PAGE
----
Proudhon (in)famously wrote, in What is Property?:
On distingue dans la propriété : 1° la propriété pure et simple, le droit dominal, seigneurial sur la chose, ou, comme l’on dit, la nue propriété ; 2° la possession. « La possession, dit Duranton, est une chose de fait, et non de droit. » Toullier : « La propriété est un droit, une faculté légale; la possession est un fait. » Le locataire, le fermier, le commandité, l’usufruitier, sont possesseurs ; le maître qui loue, qui prète à usage; l’héritier qui n’attend pour jouir que le décès d’un usufruitier, sont propriétaires. Si j’ose me servir de cette comparaison, un amant est possesseur, un mari est propriétaire.
That is (in Tucker’s translation):
There are different kinds of property: 1. Property pure and simple, the dominant and seigniorial power over a thing ; or, as they term it, naked property. 2. Possession. “Possession,” says Duranton, ” is a matter of fact, not of right.” Toullier: “Property is a right, a legal power ; possession is a fact.” The tenant, the farmer, the commandité, the usufructuary, are possessors; the owner who lets and lends for use, the heir who is to come into possession on the death of a usufructuary, are proprietors. If I may venture the comparison : a lover is a possessor, a husband is a proprietor.
It’s a strange passage, in a number of ways. Marriage and the family were, of course, constant — and controversial — touchstones for Proudhon. Arguably, he had stronger opinions about love, sex and the institution of the family than he did about most of the social institutions he discussed — and for this very reason found it hard to treat the forms he preferred as “approximations” subject to improvement.
I was drawn back to take a closer look at the passage by an odd set of circumstances. I’ve been meaning for some time to take a closer look at the passages where Proudhon distinguishes the two “different kinds of property: 1. Property pure and simple, the dominant [dominal] and seigniorial power over a thing ; or, as they term it, naked property. 2. Possession.” There is little difficulty in knowing what he meant by “naked property,” but a clear definition of “possession” is elusive. In The Theory of Property, Proudhon admitted that he “had not defined” that principle. In the Second Memoir, he said, “it is not my purpose here to pass upon the theory of the right of possession. I discuss no dogmas.” In late works (both Theory of Property and Political Capacity…), he used “possession” and “fief” more or less synonymously, and said, “Possession, indivisible, untransferable, inalienable, pertains to the sovereign, prince, government, or collectivity, of which the tenant is more or less the dependent, feudataire or vassal.” Ultimately, all of these statements are at least potentially consistent. We know that he kept his terms fairly consistent. He reversed himself on the utility of calling future, mutualized versions of existing property relations “property.” But it isn’t clear that this was ultimately all that important since he shifted his analysis of simple property from an examination of its origins and present action to an examination of its aims — at roughly the same time that his historical researches led him to be less enthusiastic for simple possession as a model.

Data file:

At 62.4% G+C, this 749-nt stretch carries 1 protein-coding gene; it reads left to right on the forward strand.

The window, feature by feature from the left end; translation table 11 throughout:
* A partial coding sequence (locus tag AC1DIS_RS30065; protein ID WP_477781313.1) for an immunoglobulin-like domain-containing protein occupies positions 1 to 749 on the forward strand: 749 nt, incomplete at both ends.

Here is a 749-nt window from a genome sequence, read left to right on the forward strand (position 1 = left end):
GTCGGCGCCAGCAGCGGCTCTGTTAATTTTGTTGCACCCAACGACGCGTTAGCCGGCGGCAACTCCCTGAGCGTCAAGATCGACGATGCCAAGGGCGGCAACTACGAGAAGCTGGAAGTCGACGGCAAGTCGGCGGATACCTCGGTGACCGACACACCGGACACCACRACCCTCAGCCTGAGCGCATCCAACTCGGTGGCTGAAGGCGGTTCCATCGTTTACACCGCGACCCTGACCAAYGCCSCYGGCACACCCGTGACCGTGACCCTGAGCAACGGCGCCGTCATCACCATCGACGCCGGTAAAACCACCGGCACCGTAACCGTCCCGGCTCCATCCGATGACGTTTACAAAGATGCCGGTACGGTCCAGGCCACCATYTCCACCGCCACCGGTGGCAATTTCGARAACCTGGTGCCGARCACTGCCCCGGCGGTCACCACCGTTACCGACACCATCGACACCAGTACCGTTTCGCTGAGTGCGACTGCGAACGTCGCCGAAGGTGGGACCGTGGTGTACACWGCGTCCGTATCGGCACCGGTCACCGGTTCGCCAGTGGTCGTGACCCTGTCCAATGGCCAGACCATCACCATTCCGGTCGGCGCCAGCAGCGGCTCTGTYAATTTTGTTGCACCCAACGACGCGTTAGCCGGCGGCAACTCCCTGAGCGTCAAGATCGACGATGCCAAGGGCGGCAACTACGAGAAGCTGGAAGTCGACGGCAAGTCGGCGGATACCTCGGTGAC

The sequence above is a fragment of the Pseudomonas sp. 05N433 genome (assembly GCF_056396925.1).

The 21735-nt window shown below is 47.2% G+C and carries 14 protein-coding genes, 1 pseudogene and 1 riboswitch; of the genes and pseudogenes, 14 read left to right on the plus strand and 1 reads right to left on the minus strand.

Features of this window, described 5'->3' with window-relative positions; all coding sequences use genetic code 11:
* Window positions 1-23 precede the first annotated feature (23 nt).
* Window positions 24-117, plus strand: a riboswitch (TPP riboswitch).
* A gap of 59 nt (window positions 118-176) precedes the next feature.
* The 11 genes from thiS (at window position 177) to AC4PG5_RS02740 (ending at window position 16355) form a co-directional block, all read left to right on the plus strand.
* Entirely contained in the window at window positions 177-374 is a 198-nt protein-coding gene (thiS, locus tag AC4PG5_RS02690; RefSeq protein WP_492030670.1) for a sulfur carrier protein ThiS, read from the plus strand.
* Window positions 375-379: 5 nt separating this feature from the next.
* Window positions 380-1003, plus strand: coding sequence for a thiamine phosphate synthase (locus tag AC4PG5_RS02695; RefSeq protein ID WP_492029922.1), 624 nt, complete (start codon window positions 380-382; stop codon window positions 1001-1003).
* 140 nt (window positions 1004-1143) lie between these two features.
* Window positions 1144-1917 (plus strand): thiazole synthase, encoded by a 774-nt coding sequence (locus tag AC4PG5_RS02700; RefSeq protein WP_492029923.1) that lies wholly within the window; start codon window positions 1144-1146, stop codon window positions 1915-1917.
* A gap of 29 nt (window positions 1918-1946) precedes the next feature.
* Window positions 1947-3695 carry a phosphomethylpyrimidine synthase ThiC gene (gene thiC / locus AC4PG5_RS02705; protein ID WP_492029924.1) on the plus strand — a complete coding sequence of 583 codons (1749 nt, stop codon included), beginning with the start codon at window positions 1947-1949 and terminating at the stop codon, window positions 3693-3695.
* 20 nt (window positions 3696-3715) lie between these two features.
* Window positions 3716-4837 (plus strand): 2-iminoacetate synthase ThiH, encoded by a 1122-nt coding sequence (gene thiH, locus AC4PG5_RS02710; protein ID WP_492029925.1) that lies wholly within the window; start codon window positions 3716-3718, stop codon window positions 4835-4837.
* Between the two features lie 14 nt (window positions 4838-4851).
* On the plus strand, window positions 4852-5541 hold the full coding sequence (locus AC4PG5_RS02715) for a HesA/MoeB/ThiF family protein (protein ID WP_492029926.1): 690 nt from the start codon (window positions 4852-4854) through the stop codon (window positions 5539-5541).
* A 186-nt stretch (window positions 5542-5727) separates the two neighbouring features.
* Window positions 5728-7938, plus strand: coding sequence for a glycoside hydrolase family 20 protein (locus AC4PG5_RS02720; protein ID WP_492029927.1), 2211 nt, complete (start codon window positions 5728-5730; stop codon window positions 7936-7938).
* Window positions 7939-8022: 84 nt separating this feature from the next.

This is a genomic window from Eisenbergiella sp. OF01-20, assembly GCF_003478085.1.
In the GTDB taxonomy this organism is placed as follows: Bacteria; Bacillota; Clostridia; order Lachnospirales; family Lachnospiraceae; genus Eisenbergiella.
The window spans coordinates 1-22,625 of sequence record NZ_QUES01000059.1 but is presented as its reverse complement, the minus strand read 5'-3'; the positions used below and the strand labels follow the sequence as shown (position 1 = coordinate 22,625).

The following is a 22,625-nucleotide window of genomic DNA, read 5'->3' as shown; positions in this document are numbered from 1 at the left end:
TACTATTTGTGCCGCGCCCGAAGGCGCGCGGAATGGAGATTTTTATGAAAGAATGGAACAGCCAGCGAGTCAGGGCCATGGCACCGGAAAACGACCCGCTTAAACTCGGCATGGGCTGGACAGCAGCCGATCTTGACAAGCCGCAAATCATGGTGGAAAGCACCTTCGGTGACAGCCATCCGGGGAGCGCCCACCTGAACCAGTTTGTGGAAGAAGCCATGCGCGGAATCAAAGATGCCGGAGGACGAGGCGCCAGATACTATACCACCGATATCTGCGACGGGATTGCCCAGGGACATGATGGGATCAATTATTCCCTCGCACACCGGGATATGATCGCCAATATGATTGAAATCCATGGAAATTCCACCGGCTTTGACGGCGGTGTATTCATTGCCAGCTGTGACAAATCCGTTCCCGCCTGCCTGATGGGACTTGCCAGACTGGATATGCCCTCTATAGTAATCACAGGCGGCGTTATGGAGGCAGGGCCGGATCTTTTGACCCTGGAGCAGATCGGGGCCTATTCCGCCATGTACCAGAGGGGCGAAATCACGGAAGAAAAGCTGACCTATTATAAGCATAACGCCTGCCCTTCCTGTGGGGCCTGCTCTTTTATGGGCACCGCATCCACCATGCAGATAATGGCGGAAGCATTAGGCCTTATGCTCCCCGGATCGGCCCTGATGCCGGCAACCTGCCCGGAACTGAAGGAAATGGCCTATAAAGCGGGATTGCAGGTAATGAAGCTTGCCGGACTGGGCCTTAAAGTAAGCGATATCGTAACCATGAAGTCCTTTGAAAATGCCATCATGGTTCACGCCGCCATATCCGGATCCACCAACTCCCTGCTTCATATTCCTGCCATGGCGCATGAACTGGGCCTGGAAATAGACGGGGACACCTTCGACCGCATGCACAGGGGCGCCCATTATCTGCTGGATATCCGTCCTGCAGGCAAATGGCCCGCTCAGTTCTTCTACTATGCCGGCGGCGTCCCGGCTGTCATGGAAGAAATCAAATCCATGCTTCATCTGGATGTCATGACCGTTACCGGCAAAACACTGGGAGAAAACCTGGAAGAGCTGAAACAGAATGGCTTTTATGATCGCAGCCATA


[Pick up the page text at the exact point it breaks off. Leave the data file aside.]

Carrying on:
Anyway, as I started to work through the Tucker translation of What is Property? I began to check the original French for some passages — and found that Tucker had chosen to use “possession” to translate the French possession, but also, in some instances, jouissance. Parts of Proudhon’s argument seem to make better sense if what is at stake is “enjoyment” — or if the racier connotations of possession and enjoyment are at least acknowledged. But that acknowledgment also opens a pretty substantial can of worms involving the kinds of sexualized language that Proudhon sometimes used to describe proprietorship and its “abuses.”
I’ll be posting the chapter on property from the System of Economic Contradictions in the near future, which includes, among other things, a sly dig at the “solitary enjoyments” of the proprietors. And I’m afraid I’ll be coming back to this passage, as well, because there’s something rather puzzling about the analogy it contains — a puzzle which may contain a clue to why Proudhon chose to solve the problem of property in the way that he did in his late works.
“A lover is a possessor, a husband is a proprietor.” Anarchists fairly consistently assume, in part because he told us so, that his sympathies — even after his pragmatic embrace of allodial property — were with the possessors against the proprietors. But in a choice between lovers and husbands…?